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Hue and Cry: Paint War Colors Election

Friday, June 21, 2013

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Political history has always been colorful—you’ve got your Greens and your reds, whites and blues—but one island nation is drenched in a clash of campaign color.

A "paint war" is escalating in Malé, the capital of Maldives, where a nasty presidential campaign is in full swing.

Not content with mere speeches, ads and baby kissing, backers of the candidates' four parties are showing their loyalty by exuberantly—and literally—painting the town, the local Minivan News reports.

Maldives curb
Minivan News

Pink and yellow are grappling for supremacy in the capital, but green, red and even white are also suspect during the Maldives' volatile presidential election season.

Supporters are "painting buildings, walls and even plant life in party colours," the news site reports.

Pushy in Pink

Most aggressive, as gauged by their colorful presence, are members of the government-aligned Progressive Party of Maldives (PPM), whose official color is pink.

Minivan News reports that PPM followers have been "covering state property and government buildings, such as walls outside the new Supreme Court compound" in the color.

Yellow, the color of the Maldivian Democratic Party, has also been prominent, as have "other political colours": presumably, the GIP (National Unity) Party's green and the JP (Republican) Party's red.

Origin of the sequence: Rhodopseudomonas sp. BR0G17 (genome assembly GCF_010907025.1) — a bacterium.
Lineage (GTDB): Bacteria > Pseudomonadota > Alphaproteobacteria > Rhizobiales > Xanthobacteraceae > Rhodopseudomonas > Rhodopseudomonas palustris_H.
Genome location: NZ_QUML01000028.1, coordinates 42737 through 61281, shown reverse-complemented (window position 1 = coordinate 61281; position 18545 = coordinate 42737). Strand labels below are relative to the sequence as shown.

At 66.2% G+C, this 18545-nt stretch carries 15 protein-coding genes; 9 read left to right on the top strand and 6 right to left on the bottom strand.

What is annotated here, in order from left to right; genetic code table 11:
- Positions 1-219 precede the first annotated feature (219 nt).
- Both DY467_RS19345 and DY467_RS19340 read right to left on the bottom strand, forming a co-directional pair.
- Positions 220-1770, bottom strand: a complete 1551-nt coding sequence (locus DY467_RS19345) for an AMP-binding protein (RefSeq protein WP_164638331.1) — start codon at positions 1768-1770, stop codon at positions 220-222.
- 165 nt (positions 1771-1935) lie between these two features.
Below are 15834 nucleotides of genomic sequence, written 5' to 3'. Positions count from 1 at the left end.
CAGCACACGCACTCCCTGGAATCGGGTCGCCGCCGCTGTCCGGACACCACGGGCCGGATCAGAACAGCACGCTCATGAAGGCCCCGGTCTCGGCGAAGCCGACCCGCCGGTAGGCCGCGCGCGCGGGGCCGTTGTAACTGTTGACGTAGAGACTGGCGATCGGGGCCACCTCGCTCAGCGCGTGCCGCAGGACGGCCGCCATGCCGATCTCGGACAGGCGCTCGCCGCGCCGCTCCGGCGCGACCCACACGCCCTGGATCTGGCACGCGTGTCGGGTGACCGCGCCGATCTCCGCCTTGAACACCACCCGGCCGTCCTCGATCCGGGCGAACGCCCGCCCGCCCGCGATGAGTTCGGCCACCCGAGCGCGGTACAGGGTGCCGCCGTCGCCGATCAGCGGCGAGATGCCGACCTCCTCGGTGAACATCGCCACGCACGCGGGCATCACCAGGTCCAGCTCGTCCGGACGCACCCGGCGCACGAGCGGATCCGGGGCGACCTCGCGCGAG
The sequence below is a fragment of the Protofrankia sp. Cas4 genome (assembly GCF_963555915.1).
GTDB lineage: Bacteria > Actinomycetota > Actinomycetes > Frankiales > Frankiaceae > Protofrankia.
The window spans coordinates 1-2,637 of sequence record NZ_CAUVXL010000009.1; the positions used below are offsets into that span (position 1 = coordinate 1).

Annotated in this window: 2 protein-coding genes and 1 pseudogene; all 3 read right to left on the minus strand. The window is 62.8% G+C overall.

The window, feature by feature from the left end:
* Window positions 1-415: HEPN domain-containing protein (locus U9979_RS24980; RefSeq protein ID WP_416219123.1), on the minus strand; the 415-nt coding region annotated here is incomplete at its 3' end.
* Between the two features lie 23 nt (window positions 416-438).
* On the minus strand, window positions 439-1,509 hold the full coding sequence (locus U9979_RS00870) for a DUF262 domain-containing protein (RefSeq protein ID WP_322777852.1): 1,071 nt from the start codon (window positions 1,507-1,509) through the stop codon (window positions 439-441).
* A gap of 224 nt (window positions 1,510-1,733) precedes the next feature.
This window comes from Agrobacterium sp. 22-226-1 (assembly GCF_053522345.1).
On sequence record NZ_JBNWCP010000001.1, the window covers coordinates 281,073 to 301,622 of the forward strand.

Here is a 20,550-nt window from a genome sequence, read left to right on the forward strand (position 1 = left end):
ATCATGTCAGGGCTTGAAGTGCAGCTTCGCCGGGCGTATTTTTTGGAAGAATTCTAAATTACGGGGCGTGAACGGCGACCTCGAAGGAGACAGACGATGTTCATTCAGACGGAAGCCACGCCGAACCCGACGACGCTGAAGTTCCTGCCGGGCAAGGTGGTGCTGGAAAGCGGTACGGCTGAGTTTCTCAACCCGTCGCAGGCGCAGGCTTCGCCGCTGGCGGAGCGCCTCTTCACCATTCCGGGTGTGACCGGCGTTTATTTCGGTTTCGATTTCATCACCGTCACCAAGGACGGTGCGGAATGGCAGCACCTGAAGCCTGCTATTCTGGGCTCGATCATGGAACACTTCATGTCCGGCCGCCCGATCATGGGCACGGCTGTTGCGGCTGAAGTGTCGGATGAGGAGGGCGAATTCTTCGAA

Wikimedia Commons

Political parties in the Indian Ocean nation wear their colors proudly. The current president is a GIP (green) member.

The pinks and the yellows are at it the worst, however, the newspaper says. A group of women recently painted the walls of the local stadium in MDP yellow after PPM's pink brigades covered a large section of the lower walls.

Walls of an artificial beach, a state bank and government buildings have all been the target of dueling pink and yellow assaults.

Paint Ceasefire?

Local authorities, who are faced with trying to remove the mess—sometimes, repeatedly from the same site—are fed up. Police do not have the resources to stop the activity, and the cost of paint removal will be significant for the 1,200-island republic of 320,000 in the Indian Ocean.

Maldives beach

Paint removal is normally not a big-ticket item in the Maldives, but the country will be facing a major tab soon.

Worse, concern is growing that revved-up crowds of political supporters could clash as they attempt to obliterate each other's colors.

Authorities are warning that the activity is illegal, and candidates and local officials have called for a paint ceasefire, but they are also accusing their opponents of whipping up the trend, which seems unlikely to abate soon.

Critics are even angry at the outgoing president, a GIP (green) member, accusing him of suppressing expression by ordering many buildings covered in white.


Tagged categories: Asia Pacific; Color; Color + Design; EMEA (Europe, Middle East and Africa); Government; Graffiti; Maintenance programs; Paint Removal

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